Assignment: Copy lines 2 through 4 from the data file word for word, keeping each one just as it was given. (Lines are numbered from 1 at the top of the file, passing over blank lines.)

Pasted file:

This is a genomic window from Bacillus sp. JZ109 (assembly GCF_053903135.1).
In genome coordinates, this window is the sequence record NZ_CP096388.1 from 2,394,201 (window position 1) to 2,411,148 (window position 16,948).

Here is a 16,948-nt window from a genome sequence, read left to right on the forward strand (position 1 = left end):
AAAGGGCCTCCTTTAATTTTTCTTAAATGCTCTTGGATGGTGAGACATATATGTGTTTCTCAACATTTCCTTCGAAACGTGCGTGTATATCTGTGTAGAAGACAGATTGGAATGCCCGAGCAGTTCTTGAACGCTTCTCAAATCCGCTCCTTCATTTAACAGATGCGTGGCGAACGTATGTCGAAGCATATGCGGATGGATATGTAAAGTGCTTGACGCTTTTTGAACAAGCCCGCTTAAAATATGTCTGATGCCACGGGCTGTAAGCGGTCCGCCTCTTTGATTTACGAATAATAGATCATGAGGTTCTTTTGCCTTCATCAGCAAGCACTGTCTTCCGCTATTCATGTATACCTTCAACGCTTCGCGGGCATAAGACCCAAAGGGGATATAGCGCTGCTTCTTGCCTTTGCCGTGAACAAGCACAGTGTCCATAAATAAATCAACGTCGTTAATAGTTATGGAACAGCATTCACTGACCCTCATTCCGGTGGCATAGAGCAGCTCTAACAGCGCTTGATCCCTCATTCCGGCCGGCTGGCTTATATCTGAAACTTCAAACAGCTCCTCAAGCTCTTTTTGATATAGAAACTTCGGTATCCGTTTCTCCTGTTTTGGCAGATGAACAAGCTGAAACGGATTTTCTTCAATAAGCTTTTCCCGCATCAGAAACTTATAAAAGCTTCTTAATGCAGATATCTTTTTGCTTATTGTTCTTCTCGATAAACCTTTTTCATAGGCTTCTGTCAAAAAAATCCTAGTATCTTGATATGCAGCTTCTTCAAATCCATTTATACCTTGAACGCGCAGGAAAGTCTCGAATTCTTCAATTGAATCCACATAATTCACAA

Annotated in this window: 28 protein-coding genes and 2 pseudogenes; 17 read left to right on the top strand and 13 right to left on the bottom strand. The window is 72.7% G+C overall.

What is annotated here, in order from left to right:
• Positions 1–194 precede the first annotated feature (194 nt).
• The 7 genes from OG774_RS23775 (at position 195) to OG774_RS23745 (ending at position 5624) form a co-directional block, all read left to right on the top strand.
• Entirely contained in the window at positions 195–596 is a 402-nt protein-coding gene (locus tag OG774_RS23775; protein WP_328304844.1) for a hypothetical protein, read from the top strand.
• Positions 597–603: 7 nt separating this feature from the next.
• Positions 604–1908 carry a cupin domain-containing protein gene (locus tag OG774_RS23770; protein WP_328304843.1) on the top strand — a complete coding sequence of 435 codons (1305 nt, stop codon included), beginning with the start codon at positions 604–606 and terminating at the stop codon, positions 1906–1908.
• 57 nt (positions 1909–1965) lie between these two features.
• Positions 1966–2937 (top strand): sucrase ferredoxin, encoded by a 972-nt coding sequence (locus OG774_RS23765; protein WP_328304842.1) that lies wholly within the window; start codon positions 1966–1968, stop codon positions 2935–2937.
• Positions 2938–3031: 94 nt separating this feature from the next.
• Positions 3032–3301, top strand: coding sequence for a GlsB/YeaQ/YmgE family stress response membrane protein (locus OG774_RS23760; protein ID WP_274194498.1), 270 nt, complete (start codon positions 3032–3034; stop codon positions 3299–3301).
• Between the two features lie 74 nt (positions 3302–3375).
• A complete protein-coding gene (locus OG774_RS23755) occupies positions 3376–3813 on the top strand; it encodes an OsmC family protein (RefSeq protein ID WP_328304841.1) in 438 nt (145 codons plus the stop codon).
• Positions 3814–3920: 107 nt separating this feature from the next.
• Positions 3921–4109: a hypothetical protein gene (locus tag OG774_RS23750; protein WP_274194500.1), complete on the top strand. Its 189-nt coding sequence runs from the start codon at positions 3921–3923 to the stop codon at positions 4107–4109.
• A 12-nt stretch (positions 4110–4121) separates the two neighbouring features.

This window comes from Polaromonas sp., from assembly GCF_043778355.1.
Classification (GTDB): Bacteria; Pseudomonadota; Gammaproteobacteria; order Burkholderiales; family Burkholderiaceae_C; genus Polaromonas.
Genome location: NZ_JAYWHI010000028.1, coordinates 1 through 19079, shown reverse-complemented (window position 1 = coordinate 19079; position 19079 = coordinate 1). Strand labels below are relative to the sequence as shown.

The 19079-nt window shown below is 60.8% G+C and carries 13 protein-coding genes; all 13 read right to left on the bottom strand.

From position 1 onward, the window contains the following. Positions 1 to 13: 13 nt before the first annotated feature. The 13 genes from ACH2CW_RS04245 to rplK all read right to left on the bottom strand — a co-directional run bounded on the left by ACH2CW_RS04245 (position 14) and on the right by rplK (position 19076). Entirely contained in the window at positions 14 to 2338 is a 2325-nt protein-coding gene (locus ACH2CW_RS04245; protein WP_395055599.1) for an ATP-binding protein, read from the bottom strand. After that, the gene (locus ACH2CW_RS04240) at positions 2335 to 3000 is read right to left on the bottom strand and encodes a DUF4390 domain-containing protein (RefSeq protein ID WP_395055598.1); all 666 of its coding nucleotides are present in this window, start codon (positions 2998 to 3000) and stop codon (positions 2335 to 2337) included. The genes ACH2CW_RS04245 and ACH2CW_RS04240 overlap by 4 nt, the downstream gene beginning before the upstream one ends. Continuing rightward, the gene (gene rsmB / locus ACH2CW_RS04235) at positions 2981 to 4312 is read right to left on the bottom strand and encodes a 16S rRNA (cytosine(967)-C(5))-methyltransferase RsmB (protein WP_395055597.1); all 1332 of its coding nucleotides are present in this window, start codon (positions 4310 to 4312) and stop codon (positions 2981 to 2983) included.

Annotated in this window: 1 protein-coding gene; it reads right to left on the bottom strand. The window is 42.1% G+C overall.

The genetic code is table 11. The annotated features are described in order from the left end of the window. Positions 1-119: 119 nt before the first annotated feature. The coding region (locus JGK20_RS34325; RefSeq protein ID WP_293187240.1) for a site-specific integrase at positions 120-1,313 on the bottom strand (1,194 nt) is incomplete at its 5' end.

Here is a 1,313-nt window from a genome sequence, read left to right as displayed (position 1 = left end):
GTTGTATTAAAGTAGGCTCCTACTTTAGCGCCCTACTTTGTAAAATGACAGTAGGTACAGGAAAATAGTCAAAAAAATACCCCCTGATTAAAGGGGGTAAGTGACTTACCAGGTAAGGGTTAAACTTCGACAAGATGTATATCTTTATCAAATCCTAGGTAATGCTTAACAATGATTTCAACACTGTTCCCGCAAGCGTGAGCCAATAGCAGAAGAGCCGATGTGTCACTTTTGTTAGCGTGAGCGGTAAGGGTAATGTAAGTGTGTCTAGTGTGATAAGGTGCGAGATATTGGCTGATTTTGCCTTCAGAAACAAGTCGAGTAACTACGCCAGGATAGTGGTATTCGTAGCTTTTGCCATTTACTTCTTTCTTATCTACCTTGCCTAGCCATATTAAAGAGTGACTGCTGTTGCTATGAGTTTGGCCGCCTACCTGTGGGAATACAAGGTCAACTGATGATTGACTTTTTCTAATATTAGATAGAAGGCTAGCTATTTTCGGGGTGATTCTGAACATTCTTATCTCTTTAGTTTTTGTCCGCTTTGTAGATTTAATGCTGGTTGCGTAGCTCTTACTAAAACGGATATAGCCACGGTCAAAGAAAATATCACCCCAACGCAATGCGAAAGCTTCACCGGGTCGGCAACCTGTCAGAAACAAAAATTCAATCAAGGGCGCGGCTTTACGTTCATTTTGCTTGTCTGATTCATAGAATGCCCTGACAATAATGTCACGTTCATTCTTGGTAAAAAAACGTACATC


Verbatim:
In genome coordinates, this window is the sequence record NZ_CP096388.1 from 2,394,201 (window position 1) to 2,411,148 (window position 16,948).

Here is a 16,948-nt window from a genome sequence, read left to right on the forward strand (position 1 = left end):
AAAGGGCCTCCTTTAATTTTTCTTAAATGCTCTTGGATGGTGAGACATATATGTGTTTCTCAACATTTCCTTCGAAACGTGCGTGTATATCTGTGTAGAAGACAGATTGGAATGCCCGAGCAGTTCTTGAACGCTTCTCAAATCCGCTCCTTCATTTAACAGATGCGTGGCGAACGTATGTCGAAGCATATGCGGATGGATATGTAAAGTGCTTGACGCTTTTTGAACAAGCCCGCTTAAAATATGTCTGATGCCACGGGCTGTAAGCGGTCCGCCTCTTTGATTTACGAATAATAGATCATGAGGTTCTTTTGCCTTCATCAGCAAGCACTGTCTTCCGCTATTCATGTATACCTTCAACGCTTCGCGGGCATAAGACCCAAAGGGGATATAGCGCTGCTTCTTGCCTTTGCCGTGAACAAGCACAGTGTCCATAAATAAATCAACGTCGTTAATAGTTATGGAACAGCATTCACTGACCCTCATTCCGGTGGCATAGAGCAGCTCTAACAGCGCTTGATCCCTCATTCCGGCCGGCTGGCTTATATCTGAAACTTCAAACAGCTCCTCAAGCTCTTTTTGATATAGAAACTTCGGTATCCGTTTCTCCTGTTTTGGCAGATGAACAAGCTGAAACGGATTTTCTTCAATAAGCTTTTCCCGCATCAGAAACTTATAAAAGCTTCTTAATGCAGATATCTTTTTGCTTATTGTTCTTCTCGATAAACCTTTTTCATAGGCTTCTGTCAAAAAAATCCTAGTATCTTGATATGCAGCTTCTTCAAATCCATTTATACCTTGAACGCGCAGGAAAGTCTCGAATTCTTCAATTGAATCCACATAATTCACAA